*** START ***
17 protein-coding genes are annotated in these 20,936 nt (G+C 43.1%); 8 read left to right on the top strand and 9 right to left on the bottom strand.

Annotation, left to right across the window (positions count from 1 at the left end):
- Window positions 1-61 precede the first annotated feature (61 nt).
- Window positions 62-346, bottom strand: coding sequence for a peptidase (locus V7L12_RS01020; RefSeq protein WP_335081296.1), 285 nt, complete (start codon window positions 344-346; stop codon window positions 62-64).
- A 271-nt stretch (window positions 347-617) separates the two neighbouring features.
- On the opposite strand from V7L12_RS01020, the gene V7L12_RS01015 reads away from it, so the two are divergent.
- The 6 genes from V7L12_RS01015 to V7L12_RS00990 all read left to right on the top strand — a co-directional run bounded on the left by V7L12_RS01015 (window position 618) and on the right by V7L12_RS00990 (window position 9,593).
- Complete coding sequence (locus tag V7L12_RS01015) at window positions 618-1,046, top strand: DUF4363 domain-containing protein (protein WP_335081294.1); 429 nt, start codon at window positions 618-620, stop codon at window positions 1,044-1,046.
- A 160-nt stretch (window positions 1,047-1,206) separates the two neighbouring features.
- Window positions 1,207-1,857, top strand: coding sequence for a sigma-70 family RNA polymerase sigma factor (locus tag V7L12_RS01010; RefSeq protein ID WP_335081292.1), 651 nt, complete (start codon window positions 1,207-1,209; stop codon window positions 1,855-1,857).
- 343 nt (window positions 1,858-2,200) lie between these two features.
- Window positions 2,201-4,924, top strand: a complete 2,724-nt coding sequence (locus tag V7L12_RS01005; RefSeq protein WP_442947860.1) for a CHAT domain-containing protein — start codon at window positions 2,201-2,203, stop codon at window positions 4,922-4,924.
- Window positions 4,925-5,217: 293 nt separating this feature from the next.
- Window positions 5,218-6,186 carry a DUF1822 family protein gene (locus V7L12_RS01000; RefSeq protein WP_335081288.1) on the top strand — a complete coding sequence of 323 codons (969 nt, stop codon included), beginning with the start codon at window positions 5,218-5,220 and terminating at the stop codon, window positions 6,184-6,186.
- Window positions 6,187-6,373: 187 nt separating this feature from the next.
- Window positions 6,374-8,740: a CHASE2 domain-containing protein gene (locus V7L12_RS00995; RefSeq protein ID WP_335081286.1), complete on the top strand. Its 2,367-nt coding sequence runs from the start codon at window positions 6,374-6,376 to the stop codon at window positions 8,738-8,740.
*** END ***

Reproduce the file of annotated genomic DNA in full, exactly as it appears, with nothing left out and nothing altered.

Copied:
17 protein-coding genes are annotated in these 20,936 nt (G+C 43.1%); 8 read left to right on the top strand and 9 right to left on the bottom strand.

Annotation, left to right across the window (positions count from 1 at the left end):
- Window positions 1-61 precede the first annotated feature (61 nt).
- Window positions 62-346, bottom strand: coding sequence for a peptidase (locus V7L12_RS01020; RefSeq protein WP_335081296.1), 285 nt, complete (start codon window positions 344-346; stop codon window positions 62-64).
- A 271-nt stretch (window positions 347-617) separates the two neighbouring features.
- On the opposite strand from V7L12_RS01020, the gene V7L12_RS01015 reads away from it, so the two are divergent.
- The 6 genes from V7L12_RS01015 to V7L12_RS00990 all read left to right on the top strand — a co-directional run bounded on the left by V7L12_RS01015 (window position 618) and on the right by V7L12_RS00990 (window position 9,593).
- Complete coding sequence (locus tag V7L12_RS01015) at window positions 618-1,046, top strand: DUF4363 domain-containing protein (protein WP_335081294.1); 429 nt, start codon at window positions 618-620, stop codon at window positions 1,044-1,046.
- A 160-nt stretch (window positions 1,047-1,206) separates the two neighbouring features.
- Window positions 1,207-1,857, top strand: coding sequence for a sigma-70 family RNA polymerase sigma factor (locus tag V7L12_RS01010; RefSeq protein ID WP_335081292.1), 651 nt, complete (start codon window positions 1,207-1,209; stop codon window positions 1,855-1,857).
- 343 nt (window positions 1,858-2,200) lie between these two features.
- Window positions 2,201-4,924, top strand: a complete 2,724-nt coding sequence (locus tag V7L12_RS01005; RefSeq protein WP_442947860.1) for a CHAT domain-containing protein — start codon at window positions 2,201-2,203, stop codon at window positions 4,922-4,924.
- Window positions 4,925-5,217: 293 nt separating this feature from the next.
- Window positions 5,218-6,186 carry a DUF1822 family protein gene (locus V7L12_RS01000; RefSeq protein WP_335081288.1) on the top strand — a complete coding sequence of 323 codons (969 nt, stop codon included), beginning with the start codon at window positions 5,218-5,220 and terminating at the stop codon, window positions 6,184-6,186.
- Window positions 6,187-6,373: 187 nt separating this feature from the next.
- Window positions 6,374-8,740: a CHASE2 domain-containing protein gene (locus V7L12_RS00995; RefSeq protein ID WP_335081286.1), complete on the top strand. Its 2,367-nt coding sequence runs from the start codon at window positions 6,374-6,376 to the stop codon at window positions 8,738-8,740.